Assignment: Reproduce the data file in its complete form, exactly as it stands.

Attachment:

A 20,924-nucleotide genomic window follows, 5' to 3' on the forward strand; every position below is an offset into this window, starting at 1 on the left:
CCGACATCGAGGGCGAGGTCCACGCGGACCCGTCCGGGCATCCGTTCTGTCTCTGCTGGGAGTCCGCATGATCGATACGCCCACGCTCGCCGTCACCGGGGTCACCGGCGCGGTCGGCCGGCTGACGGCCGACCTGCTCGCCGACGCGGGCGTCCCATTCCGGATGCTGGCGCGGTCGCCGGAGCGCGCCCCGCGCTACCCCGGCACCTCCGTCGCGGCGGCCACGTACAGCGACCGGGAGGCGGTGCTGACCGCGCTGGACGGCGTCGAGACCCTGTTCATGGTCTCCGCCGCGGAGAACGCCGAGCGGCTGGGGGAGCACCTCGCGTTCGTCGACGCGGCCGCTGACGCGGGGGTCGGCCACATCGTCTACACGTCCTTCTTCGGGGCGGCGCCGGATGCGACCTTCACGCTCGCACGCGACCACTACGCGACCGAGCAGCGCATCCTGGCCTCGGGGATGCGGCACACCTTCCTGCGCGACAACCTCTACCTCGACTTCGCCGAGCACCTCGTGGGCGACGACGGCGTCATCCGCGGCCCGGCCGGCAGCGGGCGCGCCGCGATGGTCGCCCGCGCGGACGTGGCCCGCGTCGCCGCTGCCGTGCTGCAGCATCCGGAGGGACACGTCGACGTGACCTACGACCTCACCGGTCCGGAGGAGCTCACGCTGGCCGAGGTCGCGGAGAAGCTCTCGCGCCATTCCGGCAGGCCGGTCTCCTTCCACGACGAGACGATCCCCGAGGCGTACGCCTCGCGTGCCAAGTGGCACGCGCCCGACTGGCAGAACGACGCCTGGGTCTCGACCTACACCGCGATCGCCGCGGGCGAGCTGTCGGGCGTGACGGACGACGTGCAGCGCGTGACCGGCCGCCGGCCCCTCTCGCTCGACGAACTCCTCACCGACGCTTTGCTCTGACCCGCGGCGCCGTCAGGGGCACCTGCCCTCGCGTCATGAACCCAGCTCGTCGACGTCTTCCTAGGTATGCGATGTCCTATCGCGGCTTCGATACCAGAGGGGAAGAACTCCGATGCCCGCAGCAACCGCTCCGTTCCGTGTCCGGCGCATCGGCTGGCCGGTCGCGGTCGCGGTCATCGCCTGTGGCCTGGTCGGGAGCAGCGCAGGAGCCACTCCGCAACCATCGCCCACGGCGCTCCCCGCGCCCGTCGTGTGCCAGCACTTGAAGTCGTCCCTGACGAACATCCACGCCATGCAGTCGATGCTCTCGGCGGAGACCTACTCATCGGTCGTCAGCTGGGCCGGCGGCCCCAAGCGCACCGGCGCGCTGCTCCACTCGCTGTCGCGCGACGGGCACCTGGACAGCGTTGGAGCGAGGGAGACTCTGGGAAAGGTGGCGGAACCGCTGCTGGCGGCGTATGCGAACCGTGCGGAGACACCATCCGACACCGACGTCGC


A 20,924-nucleotide genomic window follows, 5' to 3' on the forward strand; every position below is an offset into this window, starting at 1 on the left:
CCGACATCGAGGGCGAGGTCCACGCGGACCCGTCCGGGCATCCGTTCTGTCTCTGCTGGGAGTCCGCATGATCGATACGCCCACGCTCGCCGTCACCGGGGTCACCGGCGCGGTCGGCCGGCTGACGGCCGACCTGCTCGCCGACGCGGGCGTCCCATTCCGGATGCTGGCGCGGTCGCCGGAGCGCGCCCCGCGCTACCCCGGCACCTCCGTCGCGGCGGCCACGTACAGCGACCGGGAGGCGGTGCTGACCGCGCTGGACGGCGTCGAGACCCTGTTCATGGTCTCCGCCGCGGAGAACGCCGAGCGGCTGGGGGAGCACCTCGCGTTCGTCGACGCGGCCGCTGACGCGGGGGTCGGCCACATCGTCTACACGTCCTTCTTCGGGGCGGCGCCGGATGCGACCTTCACGCTCGCACGCGACCACTACGCGACCGAGCAGCGCATCCTGGCCTCGGGGATGCGGCACACCTTCCTGCGCGACAACCTCTACCTCGACTTCGCCGAGCACCTCGTGGGCGACGACGGCGTCATCCGCGGCCCGGCCGGCAGCGGGCGCGCCGCGATGGTCGCCCGCGCGGACGTGGCCCGCGTCGCCGCTGCCGTGCTGCAGCATCCGGAGGGACACGTCGACGTGACCTACGACCTCACCGGTCCGGAGGAGCTCACGCTGGCCGAGGTCGCGGAGAAGCTCTCGCGCCATTCCGGCAGGCCGGTCTCCTTCCACGACGAGACGATCCCCGAGGCGTACGCCTCGCGTGCCAAGTGGCACGCGCCCGACTGGCAGAACGACGCCTGGGTCTCGACCTACACCGCGATCGCCGCGGGCGAGCTGTCGGGCGTGACGGACGACGTGCAGCGCGTGACCGGCCGCCGGCCCCTCTCGCTCGACGAACTCCTCACCGACGCTTTGCTCTGACCCGCGGCGCCGTCAGGGGCACCTGCCCTCGCGTCATGAACCCAGCTCGTCGACGTCTTCCTAGGTATGCGATGTCCTATCGCGGCTTCGATACCAGAGGGGAAGAACTCCGATGCCCGCAGCAACCGCTCCGTTCCGTGTCCGGCGCATCGGCTGGCCGGTCGCGGTCGCGGTCATCGCCTGTGGCCTGGTCGGGAGCAGCGCAGGAGCCACTCCGCAACCATCGCCCACGGCGCTCCCCGCGCCCGTCGTGTGCCAGCACTTGAAGTCGTCCCTGACGAACATCCACGCCATGCAGTCGATGCTCTCGGCGGAGACCTACTCATCGGTCGTCAGCTGGGCCGGCGGCCCCAAGCGCACCGGCGCGCTGCTCCACTCGCTGTCGCGCGACGGGCACCTGGACAGCGTTGGAGCGAGGGAGACTCTGGGAAAGGTGGCGGAACCGCTGCTGGCGGCGTATGCGAACCGTGCGGAGACACCATCCGACACCGACGTCGC